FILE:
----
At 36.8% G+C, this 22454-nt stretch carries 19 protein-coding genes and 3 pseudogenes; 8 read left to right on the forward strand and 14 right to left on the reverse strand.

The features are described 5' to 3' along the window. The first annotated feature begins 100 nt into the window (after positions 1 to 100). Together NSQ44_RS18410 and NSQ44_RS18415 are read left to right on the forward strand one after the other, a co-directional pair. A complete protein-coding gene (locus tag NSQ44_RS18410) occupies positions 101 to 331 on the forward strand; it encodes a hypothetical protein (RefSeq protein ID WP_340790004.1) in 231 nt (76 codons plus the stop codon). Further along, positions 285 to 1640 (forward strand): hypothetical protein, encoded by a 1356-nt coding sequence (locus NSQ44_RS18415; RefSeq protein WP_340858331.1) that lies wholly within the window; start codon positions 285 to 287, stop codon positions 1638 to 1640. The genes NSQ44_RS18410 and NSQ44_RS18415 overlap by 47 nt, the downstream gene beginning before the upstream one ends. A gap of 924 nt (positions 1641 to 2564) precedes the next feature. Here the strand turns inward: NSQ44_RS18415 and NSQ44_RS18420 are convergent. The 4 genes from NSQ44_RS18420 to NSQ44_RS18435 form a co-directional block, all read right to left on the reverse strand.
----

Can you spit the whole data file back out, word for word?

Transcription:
At 36.8% G+C, this 22454-nt stretch carries 19 protein-coding genes and 3 pseudogenes; 8 read left to right on the forward strand and 14 right to left on the reverse strand.

The features are described 5' to 3' along the window. The first annotated feature begins 100 nt into the window (after positions 1 to 100). Together NSQ44_RS18410 and NSQ44_RS18415 are read left to right on the forward strand one after the other, a co-directional pair. A complete protein-coding gene (locus tag NSQ44_RS18410) occupies positions 101 to 331 on the forward strand; it encodes a hypothetical protein (RefSeq protein ID WP_340790004.1) in 231 nt (76 codons plus the stop codon). Further along, positions 285 to 1640 (forward strand): hypothetical protein, encoded by a 1356-nt coding sequence (locus NSQ44_RS18415; RefSeq protein WP_340858331.1) that lies wholly within the window; start codon positions 285 to 287, stop codon positions 1638 to 1640. The genes NSQ44_RS18410 and NSQ44_RS18415 overlap by 47 nt, the downstream gene beginning before the upstream one ends. A gap of 924 nt (positions 1641 to 2564) precedes the next feature. Here the strand turns inward: NSQ44_RS18415 and NSQ44_RS18420 are convergent. The 4 genes from NSQ44_RS18420 to NSQ44_RS18435 form a co-directional block, all read right to left on the reverse strand.